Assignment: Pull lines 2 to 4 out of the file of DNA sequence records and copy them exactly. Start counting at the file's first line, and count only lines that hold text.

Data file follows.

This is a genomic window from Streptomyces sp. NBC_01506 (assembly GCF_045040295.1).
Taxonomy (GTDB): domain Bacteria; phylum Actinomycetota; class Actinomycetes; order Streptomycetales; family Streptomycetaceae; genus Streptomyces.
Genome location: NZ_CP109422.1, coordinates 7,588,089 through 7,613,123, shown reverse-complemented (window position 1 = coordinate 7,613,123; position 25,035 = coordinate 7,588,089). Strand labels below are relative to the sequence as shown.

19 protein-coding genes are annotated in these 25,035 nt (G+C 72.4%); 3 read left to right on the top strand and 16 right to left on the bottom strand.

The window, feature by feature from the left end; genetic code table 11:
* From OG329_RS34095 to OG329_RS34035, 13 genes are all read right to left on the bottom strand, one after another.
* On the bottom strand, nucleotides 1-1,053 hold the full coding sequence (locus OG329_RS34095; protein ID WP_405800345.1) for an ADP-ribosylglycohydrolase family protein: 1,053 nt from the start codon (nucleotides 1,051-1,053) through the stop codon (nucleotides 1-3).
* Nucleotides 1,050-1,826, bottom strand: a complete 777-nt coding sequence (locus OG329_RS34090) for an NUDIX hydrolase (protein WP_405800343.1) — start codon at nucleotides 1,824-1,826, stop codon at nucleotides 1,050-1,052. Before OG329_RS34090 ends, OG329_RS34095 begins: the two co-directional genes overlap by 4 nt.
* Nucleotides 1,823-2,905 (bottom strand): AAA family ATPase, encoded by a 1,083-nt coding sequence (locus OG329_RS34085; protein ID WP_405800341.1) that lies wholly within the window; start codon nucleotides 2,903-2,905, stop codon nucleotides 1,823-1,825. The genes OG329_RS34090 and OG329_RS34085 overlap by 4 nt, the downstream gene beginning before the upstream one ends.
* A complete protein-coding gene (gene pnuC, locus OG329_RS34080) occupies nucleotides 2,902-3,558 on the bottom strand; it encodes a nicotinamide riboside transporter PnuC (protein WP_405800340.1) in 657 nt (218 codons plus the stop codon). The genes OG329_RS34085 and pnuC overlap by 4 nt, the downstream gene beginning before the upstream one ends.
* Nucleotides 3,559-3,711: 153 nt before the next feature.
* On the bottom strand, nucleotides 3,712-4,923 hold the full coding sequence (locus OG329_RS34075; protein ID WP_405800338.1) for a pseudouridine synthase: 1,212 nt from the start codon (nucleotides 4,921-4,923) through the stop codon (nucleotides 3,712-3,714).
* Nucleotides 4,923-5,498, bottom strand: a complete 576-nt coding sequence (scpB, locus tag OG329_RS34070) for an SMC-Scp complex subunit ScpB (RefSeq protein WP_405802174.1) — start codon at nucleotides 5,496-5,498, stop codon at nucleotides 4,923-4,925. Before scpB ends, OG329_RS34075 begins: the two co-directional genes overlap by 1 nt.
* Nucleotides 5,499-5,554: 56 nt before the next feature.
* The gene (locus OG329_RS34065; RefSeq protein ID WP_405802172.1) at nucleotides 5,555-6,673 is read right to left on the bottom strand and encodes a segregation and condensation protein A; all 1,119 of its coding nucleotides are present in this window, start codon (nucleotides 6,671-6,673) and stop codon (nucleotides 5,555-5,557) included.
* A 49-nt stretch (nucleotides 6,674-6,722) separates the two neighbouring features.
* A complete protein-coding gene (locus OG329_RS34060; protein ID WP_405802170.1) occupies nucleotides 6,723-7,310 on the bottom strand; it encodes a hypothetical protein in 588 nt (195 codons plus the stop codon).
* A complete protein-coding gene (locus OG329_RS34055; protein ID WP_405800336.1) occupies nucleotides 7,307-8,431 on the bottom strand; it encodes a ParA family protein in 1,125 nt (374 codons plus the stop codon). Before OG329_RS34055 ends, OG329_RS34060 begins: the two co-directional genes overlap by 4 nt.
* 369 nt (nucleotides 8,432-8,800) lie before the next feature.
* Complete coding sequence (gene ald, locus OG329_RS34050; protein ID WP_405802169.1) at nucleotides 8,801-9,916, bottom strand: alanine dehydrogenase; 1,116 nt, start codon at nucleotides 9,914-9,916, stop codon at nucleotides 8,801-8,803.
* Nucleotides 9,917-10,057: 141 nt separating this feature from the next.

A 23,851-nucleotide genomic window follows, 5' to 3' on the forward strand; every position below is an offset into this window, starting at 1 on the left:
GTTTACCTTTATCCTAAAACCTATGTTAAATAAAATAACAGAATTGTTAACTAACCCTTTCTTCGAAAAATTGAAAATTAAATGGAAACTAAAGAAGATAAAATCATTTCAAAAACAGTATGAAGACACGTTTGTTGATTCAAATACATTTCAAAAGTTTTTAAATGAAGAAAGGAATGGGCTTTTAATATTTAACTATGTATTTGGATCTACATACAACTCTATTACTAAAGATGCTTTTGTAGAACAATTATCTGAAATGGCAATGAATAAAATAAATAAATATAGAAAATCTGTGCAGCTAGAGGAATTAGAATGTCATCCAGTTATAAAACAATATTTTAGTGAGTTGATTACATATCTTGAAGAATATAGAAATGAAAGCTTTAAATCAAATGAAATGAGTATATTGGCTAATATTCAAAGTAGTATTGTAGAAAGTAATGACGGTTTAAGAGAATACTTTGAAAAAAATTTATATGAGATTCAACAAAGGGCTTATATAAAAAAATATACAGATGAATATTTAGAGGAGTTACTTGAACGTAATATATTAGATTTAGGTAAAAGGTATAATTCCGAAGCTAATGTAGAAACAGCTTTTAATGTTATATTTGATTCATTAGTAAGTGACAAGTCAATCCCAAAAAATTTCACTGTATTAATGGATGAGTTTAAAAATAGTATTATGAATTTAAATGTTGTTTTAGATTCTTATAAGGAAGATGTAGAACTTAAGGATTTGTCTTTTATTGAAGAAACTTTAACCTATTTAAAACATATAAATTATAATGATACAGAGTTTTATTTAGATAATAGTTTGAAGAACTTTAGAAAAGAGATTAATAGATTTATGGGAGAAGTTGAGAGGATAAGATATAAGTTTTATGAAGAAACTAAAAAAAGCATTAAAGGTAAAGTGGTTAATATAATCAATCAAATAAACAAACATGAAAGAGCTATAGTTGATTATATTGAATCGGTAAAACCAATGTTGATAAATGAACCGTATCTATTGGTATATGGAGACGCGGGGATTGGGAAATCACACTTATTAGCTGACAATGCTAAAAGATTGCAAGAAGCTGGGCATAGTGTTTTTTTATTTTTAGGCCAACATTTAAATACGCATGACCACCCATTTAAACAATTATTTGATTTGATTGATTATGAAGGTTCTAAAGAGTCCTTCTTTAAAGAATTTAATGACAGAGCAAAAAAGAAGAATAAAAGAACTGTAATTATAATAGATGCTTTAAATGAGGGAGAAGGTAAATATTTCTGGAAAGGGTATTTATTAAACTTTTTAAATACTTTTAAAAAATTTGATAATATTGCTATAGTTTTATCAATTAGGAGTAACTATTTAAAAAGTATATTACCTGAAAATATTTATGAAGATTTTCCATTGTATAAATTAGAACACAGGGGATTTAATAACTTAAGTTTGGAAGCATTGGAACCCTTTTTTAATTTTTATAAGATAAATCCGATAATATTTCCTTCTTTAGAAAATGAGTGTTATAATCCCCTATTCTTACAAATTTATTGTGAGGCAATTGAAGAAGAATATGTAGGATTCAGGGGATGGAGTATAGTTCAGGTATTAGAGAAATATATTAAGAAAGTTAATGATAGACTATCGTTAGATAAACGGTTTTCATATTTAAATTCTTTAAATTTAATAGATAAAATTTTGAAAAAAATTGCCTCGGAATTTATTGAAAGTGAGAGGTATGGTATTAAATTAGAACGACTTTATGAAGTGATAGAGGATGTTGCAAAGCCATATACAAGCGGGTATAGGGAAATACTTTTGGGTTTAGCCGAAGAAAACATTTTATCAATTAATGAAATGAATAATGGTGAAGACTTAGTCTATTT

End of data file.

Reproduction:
Taxonomy (GTDB): domain Bacteria; phylum Actinomycetota; class Actinomycetes; order Streptomycetales; family Streptomycetaceae; genus Streptomyces.
Genome location: NZ_CP109422.1, coordinates 7,588,089 through 7,613,123, shown reverse-complemented (window position 1 = coordinate 7,613,123; position 25,035 = coordinate 7,588,089). Strand labels below are relative to the sequence as shown.

19 protein-coding genes are annotated in these 25,035 nt (G+C 72.4%); 3 read left to right on the top strand and 16 right to left on the bottom strand.